First and foremost, I am NOT an expert on international racing. But I know enough to be dangerous.
From my understanding, there is very little genetic difference in thoroughbreds in other part of the world anymore. Horses shuttle back and forth quite easily, and popular US bloodlines have influenced TBs most everywhere. International buyers are present at US-based sales, just like US buyers travel overseas for sales as well. No longer are countries' bloodlines isolated.
Most differences are found in the lifestyle, conditioning, and types of racing the horses campaign in. Racing in Europe and Australia is predominately on the grass. The races are longer and slower when compared to the most common US distances. Decreased speed = decreased risk of injury.
Also, US racing is most frequently found in populated, urban areas. Horses living on the racetrack in US cities don't have the natural lifestyle as racehorses in say, Europe, where tracks are often located in the countryside with turnout, etc. And while they also have 2 year old races in Europe and start horses at about the same age, there are many more opportunities for older horses to be competitive in Europe than there are in the US. A little less pressure to have them run as frequently right off the bat.
And these days, Canadian racing is pretty much identical to US racing.
Don't fall for a girl who fell for a horse just to be number two in her world... ~EFO
Are there substantial differences in TBs from the UK, Ireland, New Zealand, Australia, Canada and South America, that make them heartier than the US bred TBs?
In this year of our lord Two Thousand and Eleven, no.
As recently as 10-15 years ago you would have found TBs in eastern Europe with very unique bloodlines, but even there they have had wholesale importation of foreign (US and western European) lines. Don't know that they were necessarily any "heartier" though.
There was a time when National Hunt bred horses, esp in Ireland, had a distinct look to them, and some would say they still do to a degree, but that may have as much to do with nurture (raising) than nature (breeding).
I didn't know that there was such a thing as an "american" TB vs. "other" TBs....how is this distinction made?
In other words, our OTTB IS an international mix. As I thought MOST TBs were.... He comes from Tetrarch(Irish) stock through Mumtaz Mahal, and has Ambiorix (French) in his family tree three times, and Ribot (Italian) on his dam's side, Nearco (Italy), Petition (british), My Aid (Irish), Arctic Star (British), Northern Dancer (Canadian). So, Is our boy an "american" TB then, despite having so many international ancestors or what?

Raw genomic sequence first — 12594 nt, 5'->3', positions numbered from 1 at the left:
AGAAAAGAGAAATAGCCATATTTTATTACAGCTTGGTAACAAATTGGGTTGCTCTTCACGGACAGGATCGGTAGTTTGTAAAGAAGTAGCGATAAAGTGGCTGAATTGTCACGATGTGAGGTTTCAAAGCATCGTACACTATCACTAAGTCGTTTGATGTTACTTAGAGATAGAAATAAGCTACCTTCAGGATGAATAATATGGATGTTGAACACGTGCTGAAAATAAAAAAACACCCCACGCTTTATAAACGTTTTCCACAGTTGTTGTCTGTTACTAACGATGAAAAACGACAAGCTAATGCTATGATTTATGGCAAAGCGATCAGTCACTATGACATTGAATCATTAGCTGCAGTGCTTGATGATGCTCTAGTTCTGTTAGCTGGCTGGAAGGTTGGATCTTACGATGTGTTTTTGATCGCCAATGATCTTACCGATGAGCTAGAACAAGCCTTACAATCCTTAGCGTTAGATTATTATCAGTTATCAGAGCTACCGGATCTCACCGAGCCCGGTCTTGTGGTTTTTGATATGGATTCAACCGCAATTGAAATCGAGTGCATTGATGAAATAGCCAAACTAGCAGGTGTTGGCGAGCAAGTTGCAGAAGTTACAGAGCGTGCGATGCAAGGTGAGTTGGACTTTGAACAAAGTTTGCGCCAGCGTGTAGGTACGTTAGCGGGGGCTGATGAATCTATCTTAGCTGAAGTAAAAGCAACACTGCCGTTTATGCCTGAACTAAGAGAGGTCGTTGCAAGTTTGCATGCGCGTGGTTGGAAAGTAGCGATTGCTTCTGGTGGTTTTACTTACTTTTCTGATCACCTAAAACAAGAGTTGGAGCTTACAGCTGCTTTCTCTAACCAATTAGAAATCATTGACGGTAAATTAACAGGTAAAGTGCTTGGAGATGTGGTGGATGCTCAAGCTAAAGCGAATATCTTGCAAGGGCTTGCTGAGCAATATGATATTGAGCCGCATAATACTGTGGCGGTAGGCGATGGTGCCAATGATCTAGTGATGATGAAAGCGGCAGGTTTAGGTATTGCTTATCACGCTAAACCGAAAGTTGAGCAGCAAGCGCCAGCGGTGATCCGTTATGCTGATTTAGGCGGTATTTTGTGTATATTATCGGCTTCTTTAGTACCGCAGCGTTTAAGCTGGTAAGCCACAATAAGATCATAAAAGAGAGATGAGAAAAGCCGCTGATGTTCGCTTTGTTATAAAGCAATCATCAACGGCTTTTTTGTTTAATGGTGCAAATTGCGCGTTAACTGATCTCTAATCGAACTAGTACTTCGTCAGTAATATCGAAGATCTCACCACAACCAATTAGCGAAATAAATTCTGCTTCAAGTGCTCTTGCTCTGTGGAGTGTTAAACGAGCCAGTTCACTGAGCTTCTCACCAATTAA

Horses are bred across international borders....and are often a mix of bloodlines from other countries, at least ours is...So what you are asking, in our TBs case, doesn't really make sense.....
BTW, our OTTB has great feet also, our farrier said he must have got them from his grandsire....Danzig.
Technically speaking there is no difference between one TB and another - they do all trace back to one of three stallions after all! Buuuut there are subtle differences due to breeding the original stock to native breeds.
Apparently Irish TBs are a lot stockier than other European TBs
Where in this wide world can man find nobility without pride, friendship without envy, or beauty without vanity? - The horse. (R.Duncan)
Also, US racing is most frequently found in populated, urban areas. Horses living on the racetrack in US cities don't have the natural lifestyle as racehorses in say, Europe, where tracks are often located in the countryside with turnout, etc.
Horses don't generally live at the track in Europe.
To illustrate what others have already said, this kind of pedigree would be "typical" for a U.S. TB:
One of our broodmares is by Storm Bird who was foaled in Canada, raced in England and Ireland, and stood at stud in the U.S. We bred that mare to Street Cry, who was foaled in Ireland (and whose pedigree is a combination of U.S., French, and GB breeding.) Street Cry raced in both the U.S. and the United Arab Emirates and stands at stud in both America and Australia.
The filly that resulted from that breeding, when she retired from racing, was bred to Candy Ride who was bred in Argentina and who is a combination of Argentine, French, and American breeding. He raced in both SA and NA and stands at stud in the U.S.
Not only are there not substantial differences, family and pedigree-wise, between U.S. TBs and those from other countries, in many cases the bloodlines have become so universal that there are few differences at all.